DIRECTV found no conflict: “[T]he terms of the parties' agreement [prevail] over considerations of expediency in the dispute resolution process. ‘After all, the basic objective in this area is not to resolve disputes in the quickest manner possible, no matter what the parties' wishes ․, but to ensure that commercial arbitration agreements, like other contracts, “ ‘are enforced according to their terms' ” ․ and according to the intentions of the parties․' ․ The court has viewed the federal policy served by the FAA as ‘at bottom a policy guaranteeing the enforcement of private contractual arrangements.’ ․ [¶] ․ [¶]
“We conclude that the Hall Street holding is restricted to proceedings to review arbitration awards under the FAA, and does not require state law to conform with its limitations. Furthermore, a reading of the CAA that permits the enforcement of agreements for merits review is fully consistent with the FAA ‘policy guaranteeing the enforcement of private contractual arrangements.’ ” (DIRECTV, supra, 44 Cal.4th at p. 1354.)
DIRECTV went on to hold that, under the CAA, parties may expand the scope of review to include errors of law if the agreement explicitly and unambiguously provides for review on the merits. (DIRECTV, supra, 44 Cal.4th at pp. 1355, 1361.)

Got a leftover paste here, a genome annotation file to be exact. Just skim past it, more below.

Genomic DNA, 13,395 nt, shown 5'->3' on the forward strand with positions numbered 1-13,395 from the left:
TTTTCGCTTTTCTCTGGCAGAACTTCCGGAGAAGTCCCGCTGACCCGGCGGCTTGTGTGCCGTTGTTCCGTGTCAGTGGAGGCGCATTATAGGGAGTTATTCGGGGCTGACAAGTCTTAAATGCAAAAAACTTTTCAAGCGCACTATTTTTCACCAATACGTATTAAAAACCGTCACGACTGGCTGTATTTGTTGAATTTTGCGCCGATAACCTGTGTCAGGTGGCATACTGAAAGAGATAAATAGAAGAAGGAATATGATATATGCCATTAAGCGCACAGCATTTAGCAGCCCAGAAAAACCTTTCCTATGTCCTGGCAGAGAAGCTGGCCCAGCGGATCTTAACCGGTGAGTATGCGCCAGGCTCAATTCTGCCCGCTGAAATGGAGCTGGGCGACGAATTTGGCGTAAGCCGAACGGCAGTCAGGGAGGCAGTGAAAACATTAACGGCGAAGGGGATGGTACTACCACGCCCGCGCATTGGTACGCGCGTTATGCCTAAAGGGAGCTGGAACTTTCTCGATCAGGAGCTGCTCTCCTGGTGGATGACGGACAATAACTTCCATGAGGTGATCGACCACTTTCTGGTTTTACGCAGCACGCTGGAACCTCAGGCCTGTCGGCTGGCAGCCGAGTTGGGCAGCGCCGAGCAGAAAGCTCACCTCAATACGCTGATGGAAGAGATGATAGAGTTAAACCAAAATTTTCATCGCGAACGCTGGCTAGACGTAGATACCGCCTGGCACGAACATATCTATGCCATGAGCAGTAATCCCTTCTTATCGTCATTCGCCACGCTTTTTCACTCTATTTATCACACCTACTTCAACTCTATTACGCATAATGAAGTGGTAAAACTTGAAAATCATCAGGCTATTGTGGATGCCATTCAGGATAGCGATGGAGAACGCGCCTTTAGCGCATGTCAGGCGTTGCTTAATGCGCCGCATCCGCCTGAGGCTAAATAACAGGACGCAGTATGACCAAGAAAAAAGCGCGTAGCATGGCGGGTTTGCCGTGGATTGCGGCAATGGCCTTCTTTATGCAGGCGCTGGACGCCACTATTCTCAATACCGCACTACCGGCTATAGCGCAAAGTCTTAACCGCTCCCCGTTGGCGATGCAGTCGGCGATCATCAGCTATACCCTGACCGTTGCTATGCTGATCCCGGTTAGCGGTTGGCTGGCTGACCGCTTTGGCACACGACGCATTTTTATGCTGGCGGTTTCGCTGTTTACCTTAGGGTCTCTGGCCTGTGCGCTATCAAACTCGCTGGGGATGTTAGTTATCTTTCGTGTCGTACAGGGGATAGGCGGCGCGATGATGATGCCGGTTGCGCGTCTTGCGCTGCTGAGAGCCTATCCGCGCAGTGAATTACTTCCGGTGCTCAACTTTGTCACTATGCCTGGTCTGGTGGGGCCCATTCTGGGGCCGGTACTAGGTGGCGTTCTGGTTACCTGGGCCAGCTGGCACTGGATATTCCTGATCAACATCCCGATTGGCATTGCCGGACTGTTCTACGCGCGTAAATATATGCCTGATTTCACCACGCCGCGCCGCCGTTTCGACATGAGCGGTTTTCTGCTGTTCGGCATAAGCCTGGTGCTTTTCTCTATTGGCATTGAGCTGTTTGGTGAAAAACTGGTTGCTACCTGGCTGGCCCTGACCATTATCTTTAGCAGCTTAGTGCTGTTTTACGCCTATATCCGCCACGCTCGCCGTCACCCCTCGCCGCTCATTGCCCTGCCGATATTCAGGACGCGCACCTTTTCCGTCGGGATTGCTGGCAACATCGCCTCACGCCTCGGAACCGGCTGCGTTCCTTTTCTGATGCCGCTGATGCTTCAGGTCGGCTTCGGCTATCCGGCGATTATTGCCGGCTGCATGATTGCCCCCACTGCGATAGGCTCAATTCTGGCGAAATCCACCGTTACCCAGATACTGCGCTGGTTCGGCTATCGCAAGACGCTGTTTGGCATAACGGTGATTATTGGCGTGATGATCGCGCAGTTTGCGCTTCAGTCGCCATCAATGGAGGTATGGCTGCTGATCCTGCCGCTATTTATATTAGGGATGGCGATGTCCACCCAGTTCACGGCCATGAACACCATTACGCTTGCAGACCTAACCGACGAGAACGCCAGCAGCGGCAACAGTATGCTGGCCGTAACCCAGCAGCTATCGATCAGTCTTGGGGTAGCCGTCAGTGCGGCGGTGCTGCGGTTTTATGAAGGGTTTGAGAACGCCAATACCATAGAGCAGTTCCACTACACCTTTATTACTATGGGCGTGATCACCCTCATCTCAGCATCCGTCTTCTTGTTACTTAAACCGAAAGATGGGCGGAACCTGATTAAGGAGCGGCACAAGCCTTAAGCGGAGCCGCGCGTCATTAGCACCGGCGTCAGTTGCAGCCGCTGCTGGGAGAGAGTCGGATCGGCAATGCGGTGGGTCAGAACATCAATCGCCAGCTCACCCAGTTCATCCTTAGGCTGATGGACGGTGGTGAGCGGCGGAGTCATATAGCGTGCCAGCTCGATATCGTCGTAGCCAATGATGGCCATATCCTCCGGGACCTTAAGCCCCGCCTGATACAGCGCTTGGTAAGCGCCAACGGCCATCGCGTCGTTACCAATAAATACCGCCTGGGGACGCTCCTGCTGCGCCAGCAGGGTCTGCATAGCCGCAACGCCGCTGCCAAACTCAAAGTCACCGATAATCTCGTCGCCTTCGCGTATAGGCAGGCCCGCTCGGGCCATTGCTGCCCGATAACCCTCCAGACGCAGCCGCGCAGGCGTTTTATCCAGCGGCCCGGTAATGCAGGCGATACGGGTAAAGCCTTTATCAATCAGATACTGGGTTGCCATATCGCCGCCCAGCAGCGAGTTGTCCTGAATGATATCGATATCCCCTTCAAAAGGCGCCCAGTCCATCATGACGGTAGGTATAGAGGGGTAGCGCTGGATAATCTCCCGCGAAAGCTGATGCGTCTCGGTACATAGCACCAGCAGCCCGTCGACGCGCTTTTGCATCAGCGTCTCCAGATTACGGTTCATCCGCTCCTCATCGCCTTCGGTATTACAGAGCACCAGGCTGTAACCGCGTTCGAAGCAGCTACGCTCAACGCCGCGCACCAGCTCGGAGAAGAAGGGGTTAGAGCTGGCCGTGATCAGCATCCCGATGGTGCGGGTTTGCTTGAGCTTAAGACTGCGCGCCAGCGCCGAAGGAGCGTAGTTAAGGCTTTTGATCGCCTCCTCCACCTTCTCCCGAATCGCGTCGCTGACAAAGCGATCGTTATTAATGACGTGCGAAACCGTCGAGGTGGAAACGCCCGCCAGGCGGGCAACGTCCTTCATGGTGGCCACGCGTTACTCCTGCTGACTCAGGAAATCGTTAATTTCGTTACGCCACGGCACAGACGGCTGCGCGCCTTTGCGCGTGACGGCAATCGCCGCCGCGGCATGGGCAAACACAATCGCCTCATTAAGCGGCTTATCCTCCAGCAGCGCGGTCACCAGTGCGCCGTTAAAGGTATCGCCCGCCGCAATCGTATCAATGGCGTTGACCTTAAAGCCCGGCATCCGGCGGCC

8. Rosenthal-Cronus-DIRECTV Trilogy
A trilogy of cases, Rosenthal, Cronus, and DIRECTV, recognizes that if a contract involves interstate commerce, the FAA's substantive provision (9 U.S.C. § 2) applies to the arbitration. But the FAA's procedural provisions (9 U.S.C. §§ 3, 4, 10, 11) do not apply unless the contract contains a choice-of-law clause expressly incorporating them. In Rosenthal, supra, 14 Cal.4th 394, the parties' contract involved interstate commerce, making the FAA's substantive provision (9 U.S.C. § 2) applicable, but the contract did not contain a choice-of-law clause. The court concluded the FAA's procedural provision requiring a jury trial (9 U.S.C. § 4) did not apply in state court and instead the CAA's procedural provisions - mandating the use of law-and-motion procedures - governed. (See Code Civ. Proc., §§ 1281.2, 1290.2.) As Rosenthal noted: “It is a ‘general and unassailable proposition ․ that States may establish the rules of procedure governing litigation in their own courts,’ even when the controversy is governed by substantive federal law.” (Rosenthal, supra, 14 Cal.4th at p. 409, italics added.)
In Cronus, supra, 35 Cal.4th 376, the FAA's substantive provision (9 U.S.C. § 2) applied because the contract involved interstate commerce. The contract contained a choice-of-law clause as to procedural matters, stating “[t]he designation of ․ a governing law for this agreement or the arbitration shall not be deemed an election to preclude application of the [FAA], if it would be applicable.” (Cronus, supra, at p. 381 & fn. 3, italics added.) The court concluded this language permitted the application of the CAA's procedural provisions, specifically, section 1281.2(c). In reaching that conclusion, the court observed the FAA's procedural provisions were intended to apply only in federal court proceedings. (Cronus, at pp. 388-389, 391.)